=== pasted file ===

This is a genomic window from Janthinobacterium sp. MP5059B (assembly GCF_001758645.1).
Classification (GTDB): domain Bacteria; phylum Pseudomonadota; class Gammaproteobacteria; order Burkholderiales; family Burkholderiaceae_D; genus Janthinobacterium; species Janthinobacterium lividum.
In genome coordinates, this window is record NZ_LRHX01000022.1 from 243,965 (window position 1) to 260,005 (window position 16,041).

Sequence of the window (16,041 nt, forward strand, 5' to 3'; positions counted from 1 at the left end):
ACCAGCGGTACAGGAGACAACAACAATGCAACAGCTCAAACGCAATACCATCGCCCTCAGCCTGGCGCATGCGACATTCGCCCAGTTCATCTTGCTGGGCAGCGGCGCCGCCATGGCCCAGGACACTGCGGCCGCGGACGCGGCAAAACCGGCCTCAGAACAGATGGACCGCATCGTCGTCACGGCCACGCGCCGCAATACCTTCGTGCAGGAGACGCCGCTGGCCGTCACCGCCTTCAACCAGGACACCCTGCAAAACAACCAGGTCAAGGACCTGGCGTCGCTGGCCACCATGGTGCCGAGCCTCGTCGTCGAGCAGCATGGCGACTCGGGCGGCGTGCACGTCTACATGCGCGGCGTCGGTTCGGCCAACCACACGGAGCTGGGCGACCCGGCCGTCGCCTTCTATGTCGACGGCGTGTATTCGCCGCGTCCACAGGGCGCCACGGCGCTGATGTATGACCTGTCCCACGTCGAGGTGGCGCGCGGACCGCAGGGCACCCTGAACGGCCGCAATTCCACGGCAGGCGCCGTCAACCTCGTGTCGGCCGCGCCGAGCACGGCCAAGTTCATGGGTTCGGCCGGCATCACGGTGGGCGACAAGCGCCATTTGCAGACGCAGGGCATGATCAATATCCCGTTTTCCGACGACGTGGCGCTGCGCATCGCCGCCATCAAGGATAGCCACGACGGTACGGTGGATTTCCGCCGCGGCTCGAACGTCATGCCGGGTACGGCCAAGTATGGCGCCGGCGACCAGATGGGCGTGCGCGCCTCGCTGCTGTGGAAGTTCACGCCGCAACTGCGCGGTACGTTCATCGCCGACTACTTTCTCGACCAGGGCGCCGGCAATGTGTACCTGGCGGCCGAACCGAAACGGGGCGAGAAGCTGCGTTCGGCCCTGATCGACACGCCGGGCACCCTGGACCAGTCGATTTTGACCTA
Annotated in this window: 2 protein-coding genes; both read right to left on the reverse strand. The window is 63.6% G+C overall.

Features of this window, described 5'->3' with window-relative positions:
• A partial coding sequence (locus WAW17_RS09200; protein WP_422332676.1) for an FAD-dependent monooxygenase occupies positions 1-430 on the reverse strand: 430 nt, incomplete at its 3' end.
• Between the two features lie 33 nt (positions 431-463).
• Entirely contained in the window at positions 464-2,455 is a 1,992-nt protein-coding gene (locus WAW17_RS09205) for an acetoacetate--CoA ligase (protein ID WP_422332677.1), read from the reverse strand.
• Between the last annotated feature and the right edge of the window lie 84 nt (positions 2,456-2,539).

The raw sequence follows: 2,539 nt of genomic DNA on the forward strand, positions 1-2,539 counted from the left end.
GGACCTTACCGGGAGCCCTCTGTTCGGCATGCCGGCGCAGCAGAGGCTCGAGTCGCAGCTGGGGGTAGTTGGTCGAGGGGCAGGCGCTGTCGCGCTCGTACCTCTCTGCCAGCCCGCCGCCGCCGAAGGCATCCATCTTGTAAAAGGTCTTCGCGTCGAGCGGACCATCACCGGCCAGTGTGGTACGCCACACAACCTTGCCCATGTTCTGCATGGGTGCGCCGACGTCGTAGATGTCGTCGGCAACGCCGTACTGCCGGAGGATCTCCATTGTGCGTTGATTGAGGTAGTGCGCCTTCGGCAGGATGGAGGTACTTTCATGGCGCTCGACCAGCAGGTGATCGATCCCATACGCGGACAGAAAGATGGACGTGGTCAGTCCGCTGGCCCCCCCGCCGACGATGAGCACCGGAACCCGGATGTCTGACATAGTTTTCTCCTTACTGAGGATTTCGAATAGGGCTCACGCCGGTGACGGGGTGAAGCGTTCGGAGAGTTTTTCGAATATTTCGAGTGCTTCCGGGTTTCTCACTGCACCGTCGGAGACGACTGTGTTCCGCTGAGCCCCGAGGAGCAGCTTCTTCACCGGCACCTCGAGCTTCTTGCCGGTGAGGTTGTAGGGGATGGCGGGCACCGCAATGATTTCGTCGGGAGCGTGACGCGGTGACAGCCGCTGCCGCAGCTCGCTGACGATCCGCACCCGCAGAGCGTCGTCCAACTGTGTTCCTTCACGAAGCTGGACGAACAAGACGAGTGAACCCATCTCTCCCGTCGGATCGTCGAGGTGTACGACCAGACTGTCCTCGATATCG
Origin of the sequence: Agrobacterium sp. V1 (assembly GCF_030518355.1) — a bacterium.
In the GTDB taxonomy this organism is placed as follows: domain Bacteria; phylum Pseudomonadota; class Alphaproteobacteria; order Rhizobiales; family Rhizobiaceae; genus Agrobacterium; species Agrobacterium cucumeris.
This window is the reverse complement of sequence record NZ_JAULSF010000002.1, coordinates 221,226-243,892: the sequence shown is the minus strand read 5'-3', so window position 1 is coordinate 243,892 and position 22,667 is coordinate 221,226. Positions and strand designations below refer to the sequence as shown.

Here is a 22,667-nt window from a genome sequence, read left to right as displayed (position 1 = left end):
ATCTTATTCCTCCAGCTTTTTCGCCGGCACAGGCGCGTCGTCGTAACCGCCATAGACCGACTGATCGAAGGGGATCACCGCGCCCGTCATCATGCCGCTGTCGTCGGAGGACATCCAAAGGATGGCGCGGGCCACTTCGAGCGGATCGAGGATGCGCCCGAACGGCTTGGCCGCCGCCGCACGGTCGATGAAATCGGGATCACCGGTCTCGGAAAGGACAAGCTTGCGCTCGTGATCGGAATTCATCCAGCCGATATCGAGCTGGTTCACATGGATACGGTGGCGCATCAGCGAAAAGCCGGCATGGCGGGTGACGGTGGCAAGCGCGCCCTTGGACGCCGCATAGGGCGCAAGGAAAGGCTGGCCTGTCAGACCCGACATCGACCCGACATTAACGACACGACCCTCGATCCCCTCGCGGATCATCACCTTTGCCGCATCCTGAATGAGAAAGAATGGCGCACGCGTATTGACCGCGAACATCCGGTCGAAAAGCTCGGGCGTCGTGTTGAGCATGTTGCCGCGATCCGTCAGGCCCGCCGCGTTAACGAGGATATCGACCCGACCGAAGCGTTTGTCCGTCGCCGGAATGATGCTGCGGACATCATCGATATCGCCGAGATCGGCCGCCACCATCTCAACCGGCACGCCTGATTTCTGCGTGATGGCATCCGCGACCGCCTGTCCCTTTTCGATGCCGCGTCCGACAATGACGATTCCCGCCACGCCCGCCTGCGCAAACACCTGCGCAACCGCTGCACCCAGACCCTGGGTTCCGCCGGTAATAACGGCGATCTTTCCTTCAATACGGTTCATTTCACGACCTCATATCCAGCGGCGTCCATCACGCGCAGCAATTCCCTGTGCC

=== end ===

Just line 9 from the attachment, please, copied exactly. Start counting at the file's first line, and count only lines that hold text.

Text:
• Between the two features lie 33 nt (positions 431-463).